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Experiments for a Freshman Engineering Computing Course

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2013 ASEE Annual Conference & Exposition


Atlanta, Georgia

Publication Date

June 23, 2013

Start Date

June 23, 2013

End Date

June 26, 2013



Conference Session

Computers in Education Division - General Technical Session 2

Tagged Division

Computers in Education

Page Count


Page Numbers

23.575.1 - 23.575.15

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Paper Authors


Charles H. Forsberg Hofstra University

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Dr. Forsberg is a professor emeritus of Hofstra University in Hempstead, NY where he taught lecture and laboratory courses primarily in the thermal/fluids area of mechanical engineering. He is currently active in the Energy Engineering area.

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Experiments for a Freshman Engineering Computing CourseThe author teaches the Computer Programming for Engineers course, which is a required coursefor all engineering freshmen in all disciplines. The course is about 2/3 Matlab and 1/3 Excel.We have a variety of students. Some are eager to learn and highly motivated. Others are muchless enthusiastic. To make the course interesting and relevant, we use problems from scienceand engineering as much as possible. The problems are specifically chosen to illustrate thevarious topics covered in the computing course and show the usefulness of the computer in theirsolution. Special emphasis is given to choosing problems that are of general interest to all thestudents, regardless of engineering discipline. The problems require the students to be familiarwith algebra, trigonometry, and elementary concepts of integral calculus. It has been observedthat some students are deficient in one or more of these areas.Through outcome assessments, we have found that students have particular difficulty withproblems involving simultaneous equations and problems involving curve fitting; i. e.,determining functions to model experimental data. The course limits these functions topolynomial, power, and exponential functions. The students especially have difficulty fittingdata to power and exponential functions. However, surprisingly, they also have some difficultywith linear functions.We have added experiments to the computing course in an effort to enhance student motivationand understanding. The literature contains some information about this having been done forlecture classes in other curricular areas. However, there is little in the literature about theaddition of experiments to freshman engineering computer courses.The experiments are portable and can be moved on carts for easy transport to and from thecomputer room. They have been specifically chosen to cover the difficult areas of the course.There is an electrical circuit experiment for the simultaneous equations topic, a fluid mechanics(i. e., weir) experiment for curve fitting of power functions, and a heat transfer experiment (i. e.,cooling of a metal cube) for curve fitting of exponential functions. There is also an experimentinvolving a cantilever beam. Loading weights at the end of the beam illustrates curve fitting of alinear function, and vibration of the beam illustrates the solution of a single implicit function todetermine the various modes of vibration.The paper includes a detailed description of the experiments. It also includes an assessment ofthe experiments' impact on student motivation and understanding. The assessment is made via astudent survey and the author's evaluation of student performance.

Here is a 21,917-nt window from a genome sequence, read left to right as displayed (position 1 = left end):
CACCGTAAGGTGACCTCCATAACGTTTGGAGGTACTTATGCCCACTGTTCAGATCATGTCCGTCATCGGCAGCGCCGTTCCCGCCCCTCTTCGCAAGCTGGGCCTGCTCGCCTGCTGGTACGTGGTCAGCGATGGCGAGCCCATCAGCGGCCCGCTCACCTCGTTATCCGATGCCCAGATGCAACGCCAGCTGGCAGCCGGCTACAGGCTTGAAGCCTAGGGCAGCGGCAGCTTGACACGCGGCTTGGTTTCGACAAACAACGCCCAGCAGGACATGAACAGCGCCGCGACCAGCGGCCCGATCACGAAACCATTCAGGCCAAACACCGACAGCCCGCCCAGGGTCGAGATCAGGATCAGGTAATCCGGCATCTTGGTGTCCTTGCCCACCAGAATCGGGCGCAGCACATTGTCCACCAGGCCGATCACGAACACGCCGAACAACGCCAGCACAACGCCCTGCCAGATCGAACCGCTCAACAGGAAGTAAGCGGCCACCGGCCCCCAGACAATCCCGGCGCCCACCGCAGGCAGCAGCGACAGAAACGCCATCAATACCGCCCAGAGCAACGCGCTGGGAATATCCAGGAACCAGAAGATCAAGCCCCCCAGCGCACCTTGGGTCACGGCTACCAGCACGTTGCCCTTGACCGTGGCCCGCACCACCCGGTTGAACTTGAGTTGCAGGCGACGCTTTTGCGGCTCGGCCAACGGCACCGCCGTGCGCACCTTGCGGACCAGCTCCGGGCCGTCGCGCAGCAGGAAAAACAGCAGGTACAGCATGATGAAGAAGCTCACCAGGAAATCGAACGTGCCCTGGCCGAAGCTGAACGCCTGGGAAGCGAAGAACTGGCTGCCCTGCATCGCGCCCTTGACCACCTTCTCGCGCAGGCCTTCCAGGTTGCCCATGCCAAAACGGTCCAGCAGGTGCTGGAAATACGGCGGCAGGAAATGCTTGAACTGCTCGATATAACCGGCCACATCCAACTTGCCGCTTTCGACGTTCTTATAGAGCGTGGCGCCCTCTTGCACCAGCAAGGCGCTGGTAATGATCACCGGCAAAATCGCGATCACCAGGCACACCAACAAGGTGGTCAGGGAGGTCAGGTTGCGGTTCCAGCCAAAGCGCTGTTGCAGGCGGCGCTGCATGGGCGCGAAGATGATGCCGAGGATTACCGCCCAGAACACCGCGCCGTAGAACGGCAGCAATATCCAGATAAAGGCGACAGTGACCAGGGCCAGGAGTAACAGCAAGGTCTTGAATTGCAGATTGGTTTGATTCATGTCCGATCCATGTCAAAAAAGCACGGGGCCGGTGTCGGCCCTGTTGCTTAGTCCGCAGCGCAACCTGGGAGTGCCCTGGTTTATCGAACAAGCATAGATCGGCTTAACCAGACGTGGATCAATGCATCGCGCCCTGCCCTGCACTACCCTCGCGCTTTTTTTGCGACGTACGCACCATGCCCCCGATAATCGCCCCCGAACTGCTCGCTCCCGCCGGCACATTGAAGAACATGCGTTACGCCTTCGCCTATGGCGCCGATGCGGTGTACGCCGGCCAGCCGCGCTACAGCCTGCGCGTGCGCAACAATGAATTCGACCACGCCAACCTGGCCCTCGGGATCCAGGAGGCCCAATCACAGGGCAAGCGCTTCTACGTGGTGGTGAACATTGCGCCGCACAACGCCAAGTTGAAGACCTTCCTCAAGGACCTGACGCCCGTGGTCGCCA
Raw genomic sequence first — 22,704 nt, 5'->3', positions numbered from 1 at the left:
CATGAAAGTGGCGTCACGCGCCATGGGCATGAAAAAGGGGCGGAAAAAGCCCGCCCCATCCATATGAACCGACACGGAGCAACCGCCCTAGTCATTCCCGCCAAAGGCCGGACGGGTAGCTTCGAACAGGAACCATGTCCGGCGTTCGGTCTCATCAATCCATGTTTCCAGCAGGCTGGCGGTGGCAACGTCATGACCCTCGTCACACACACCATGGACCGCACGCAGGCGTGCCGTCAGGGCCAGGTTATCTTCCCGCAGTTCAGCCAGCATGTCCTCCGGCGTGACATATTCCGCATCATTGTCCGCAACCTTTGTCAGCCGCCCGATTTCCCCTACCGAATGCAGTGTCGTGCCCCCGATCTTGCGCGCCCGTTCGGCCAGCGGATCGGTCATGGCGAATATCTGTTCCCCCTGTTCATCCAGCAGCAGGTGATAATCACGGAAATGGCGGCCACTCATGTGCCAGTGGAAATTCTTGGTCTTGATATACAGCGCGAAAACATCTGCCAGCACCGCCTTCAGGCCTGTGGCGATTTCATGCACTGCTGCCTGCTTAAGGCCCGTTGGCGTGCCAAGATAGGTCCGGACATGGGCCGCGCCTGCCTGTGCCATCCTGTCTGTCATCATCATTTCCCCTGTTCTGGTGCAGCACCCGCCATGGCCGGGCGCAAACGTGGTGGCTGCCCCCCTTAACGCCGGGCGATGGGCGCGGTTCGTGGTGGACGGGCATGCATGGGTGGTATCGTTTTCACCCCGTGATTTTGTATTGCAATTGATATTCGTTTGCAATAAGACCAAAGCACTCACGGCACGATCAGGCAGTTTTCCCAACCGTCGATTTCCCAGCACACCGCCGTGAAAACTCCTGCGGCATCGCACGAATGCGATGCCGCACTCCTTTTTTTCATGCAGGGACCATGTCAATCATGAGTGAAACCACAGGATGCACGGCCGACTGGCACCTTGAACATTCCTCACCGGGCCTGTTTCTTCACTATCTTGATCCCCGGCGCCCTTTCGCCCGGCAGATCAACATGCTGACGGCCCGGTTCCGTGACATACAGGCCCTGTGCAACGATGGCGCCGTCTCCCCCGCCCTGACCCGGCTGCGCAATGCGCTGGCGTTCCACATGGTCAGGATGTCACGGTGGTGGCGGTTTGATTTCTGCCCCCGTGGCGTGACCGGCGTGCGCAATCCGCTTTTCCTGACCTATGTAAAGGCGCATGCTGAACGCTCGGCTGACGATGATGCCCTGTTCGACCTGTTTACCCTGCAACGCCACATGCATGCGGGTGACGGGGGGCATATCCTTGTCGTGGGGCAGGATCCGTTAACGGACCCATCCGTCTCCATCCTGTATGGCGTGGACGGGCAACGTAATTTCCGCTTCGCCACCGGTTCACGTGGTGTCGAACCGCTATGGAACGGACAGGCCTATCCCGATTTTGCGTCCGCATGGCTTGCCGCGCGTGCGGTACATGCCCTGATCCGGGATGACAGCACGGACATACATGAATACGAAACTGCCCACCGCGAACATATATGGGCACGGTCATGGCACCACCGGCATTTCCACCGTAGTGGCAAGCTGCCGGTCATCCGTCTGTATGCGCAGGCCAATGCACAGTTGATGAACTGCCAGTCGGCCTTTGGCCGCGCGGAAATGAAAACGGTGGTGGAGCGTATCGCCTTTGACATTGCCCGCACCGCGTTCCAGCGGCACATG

Forsberg, C. H. (2013, June), Experiments for a Freshman Engineering Computing Course Paper presented at 2013 ASEE Annual Conference & Exposition, Atlanta, Georgia.

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